On Halloween morning, 2000, the fine people at The William W. Backus Hospital rolled me into an operating room in the same-day surgery suite. At the ungodly hour of 7 a.m., I was questioned about my medical history and pumped full of drugs.
Less than three hours later, a miracle had occurred. I had nice feet.
Well, not nice, really. But ones that didn't have huge lumps of bone protruding from the side and no longer continually ached for six months out of the year.
Little did I know that the pain I endured - from the former feet, the surgery and subsequent recovery - with the goal in mind of wearing cute footwear in a few months, would all be for naught. The expected sunshine in my fall season was quickly clouded.
Because right around that time, the ugliest footwear known to man was being mass produced and snatched off of shelves by less-than-discriminating consumers.
I'm talking about the ugg boot style.
Commonly called "UGGs," and which I whole-heartedly believe stands for "ugg-ly," the boots are said to have originated in Australia or New Zealand. According to Wikipedia, they were worn by World War I pilots, shearers in rural Australia during the 1920s and surfers and competitive swimmers who wore them in the 1960s and 1970s for keeping warm while out of the water.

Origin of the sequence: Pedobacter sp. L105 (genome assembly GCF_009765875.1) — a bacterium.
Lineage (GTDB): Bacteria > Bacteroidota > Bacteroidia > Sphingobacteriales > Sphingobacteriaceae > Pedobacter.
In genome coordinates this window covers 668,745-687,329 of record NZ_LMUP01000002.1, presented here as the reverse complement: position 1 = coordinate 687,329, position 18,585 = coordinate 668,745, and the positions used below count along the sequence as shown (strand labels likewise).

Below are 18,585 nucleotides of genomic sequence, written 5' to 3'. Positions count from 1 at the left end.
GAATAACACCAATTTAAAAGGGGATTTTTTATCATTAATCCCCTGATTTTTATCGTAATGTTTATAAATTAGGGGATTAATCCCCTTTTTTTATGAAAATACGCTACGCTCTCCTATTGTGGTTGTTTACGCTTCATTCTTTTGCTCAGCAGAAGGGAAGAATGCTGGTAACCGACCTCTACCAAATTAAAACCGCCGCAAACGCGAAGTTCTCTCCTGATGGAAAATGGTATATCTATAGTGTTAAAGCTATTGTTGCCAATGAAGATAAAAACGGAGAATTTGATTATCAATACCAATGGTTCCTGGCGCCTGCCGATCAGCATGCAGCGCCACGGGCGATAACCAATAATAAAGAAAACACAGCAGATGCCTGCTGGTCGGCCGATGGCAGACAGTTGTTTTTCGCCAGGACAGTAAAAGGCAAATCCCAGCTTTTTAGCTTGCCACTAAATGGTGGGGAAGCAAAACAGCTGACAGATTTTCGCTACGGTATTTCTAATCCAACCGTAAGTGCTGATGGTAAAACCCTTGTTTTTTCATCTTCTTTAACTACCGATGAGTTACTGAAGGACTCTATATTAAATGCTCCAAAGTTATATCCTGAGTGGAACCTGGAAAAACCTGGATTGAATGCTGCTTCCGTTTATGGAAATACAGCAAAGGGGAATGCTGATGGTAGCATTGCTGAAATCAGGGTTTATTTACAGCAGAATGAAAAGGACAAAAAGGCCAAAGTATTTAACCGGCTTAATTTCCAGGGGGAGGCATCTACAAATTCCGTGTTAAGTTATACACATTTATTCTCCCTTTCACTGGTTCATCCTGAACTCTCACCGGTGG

In the year or so following my surgery, the craze was in full swing.
Everybody had them. Stay-at-home moms, the dude behind the counter at CVS and, of course, countless celebrities.
But UGGs seemed most popular among college students, who would pair them with flannel pajama pants and a hoodie and drag themselves to their 8 a.m. Econ classes.
I just don't get it. Yes, they may be warm. But they are ugly. And for the love of Pete, they were worn by sheep herders! So I don't understand why people in California are wearing them. What is the coldest that it gets in L.A., 45 degrees? Brrr, frigid.
Maybe part of my problem with UGGs is I've always had an issue with trends. Sure, I wore thickies in my sneakers in fifth grade when I went through my break-dancing phase, and these days I can't live without a pair of Old Navy boot cut jeans.
But that's a huge difference from wearing ankle- or near-length butt-ugly fur-covered footwear just because it's "trendy." That's just downright silly.
The same goes for Crocs and gladiator sandals - they are a waste of space. Despite the funky eye-catching colors that the former come in, they should be restricted to toddlers who wear them only at the beach.
And unless the latter is accompanied by a sword and Russell Crowe in a loin cloth, I don't want to see it.
Give me a pair of Timberlands any day.
This is the opinion of Katrina T. Gathers.